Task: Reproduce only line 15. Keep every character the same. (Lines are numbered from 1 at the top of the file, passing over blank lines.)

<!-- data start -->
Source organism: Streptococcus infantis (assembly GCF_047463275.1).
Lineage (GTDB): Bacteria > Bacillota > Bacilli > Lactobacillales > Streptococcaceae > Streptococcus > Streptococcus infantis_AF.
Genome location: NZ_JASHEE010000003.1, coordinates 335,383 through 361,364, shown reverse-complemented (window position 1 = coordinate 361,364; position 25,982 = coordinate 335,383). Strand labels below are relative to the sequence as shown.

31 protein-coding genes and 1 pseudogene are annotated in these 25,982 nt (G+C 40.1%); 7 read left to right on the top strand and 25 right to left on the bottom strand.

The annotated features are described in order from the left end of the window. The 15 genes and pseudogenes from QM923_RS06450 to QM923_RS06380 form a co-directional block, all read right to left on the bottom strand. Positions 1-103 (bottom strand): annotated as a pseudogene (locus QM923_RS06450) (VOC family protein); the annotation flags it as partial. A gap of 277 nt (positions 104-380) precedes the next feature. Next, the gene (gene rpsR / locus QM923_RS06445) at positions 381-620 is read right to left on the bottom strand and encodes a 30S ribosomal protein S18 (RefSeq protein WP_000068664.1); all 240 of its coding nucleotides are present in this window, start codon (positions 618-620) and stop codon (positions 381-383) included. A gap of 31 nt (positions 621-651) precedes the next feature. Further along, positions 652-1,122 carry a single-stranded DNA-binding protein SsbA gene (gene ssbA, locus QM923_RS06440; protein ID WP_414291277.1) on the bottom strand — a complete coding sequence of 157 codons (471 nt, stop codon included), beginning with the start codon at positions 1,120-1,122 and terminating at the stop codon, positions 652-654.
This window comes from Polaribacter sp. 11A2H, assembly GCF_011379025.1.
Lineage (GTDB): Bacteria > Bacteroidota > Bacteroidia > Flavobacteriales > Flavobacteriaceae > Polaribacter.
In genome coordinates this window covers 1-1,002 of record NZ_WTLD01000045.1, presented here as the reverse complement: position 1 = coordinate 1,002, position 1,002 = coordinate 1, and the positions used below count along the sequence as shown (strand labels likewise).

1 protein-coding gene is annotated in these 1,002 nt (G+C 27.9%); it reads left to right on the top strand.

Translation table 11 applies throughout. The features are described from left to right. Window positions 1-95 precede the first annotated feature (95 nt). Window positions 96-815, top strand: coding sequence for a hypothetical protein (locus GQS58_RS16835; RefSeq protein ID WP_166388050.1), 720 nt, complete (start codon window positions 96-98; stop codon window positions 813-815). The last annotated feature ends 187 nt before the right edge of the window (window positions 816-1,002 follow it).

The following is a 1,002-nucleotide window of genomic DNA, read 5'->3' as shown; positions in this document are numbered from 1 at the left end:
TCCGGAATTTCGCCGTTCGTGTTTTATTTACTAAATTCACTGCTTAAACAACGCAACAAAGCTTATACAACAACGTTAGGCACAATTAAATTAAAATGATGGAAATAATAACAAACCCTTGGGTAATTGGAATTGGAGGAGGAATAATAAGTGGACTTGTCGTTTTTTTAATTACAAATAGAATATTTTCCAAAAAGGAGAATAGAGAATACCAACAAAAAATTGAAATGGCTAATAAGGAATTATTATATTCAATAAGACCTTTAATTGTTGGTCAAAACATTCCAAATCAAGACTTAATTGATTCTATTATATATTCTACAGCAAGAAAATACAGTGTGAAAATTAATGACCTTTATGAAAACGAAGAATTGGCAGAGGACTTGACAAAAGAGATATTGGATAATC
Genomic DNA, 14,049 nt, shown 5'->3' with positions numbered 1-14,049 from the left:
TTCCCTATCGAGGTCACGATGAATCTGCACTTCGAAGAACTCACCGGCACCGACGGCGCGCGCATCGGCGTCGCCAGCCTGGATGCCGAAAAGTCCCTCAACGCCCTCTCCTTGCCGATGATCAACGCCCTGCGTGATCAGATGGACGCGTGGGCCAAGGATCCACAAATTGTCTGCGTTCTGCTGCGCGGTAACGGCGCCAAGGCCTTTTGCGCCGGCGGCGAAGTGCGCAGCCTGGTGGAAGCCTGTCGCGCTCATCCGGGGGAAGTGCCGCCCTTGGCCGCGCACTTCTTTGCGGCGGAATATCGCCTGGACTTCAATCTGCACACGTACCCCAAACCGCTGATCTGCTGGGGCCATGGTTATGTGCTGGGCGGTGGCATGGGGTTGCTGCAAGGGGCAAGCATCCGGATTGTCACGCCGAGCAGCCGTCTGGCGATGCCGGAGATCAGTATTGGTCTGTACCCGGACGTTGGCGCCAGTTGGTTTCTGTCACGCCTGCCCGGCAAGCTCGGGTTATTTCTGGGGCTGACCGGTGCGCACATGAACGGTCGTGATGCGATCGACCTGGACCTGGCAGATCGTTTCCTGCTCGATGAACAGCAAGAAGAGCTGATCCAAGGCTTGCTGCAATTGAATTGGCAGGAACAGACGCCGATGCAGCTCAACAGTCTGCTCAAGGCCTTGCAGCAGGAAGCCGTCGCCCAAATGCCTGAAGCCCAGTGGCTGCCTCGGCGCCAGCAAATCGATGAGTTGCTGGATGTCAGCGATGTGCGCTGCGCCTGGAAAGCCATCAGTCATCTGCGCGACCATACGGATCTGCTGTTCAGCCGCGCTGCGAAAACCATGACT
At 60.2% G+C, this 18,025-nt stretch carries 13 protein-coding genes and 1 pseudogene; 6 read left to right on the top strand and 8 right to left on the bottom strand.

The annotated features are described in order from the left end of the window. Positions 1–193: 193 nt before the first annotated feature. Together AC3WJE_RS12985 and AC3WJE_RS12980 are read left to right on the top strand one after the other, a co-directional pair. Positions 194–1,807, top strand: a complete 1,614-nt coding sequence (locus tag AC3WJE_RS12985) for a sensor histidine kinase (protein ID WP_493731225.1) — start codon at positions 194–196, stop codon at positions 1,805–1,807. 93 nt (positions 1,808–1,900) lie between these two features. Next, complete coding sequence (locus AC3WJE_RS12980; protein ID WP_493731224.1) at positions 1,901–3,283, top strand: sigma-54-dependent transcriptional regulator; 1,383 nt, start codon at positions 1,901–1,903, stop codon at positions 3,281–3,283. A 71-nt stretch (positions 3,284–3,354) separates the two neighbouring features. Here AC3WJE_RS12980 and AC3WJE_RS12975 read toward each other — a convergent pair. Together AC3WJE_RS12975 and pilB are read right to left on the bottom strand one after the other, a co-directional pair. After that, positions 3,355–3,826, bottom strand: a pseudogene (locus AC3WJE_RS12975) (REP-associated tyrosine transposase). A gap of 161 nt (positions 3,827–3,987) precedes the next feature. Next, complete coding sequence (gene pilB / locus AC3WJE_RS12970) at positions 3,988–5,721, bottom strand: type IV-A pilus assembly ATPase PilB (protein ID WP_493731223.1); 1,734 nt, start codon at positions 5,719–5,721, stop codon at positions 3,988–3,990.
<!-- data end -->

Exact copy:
At 60.2% G+C, this 18,025-nt stretch carries 13 protein-coding genes and 1 pseudogene; 6 read left to right on the top strand and 8 right to left on the bottom strand.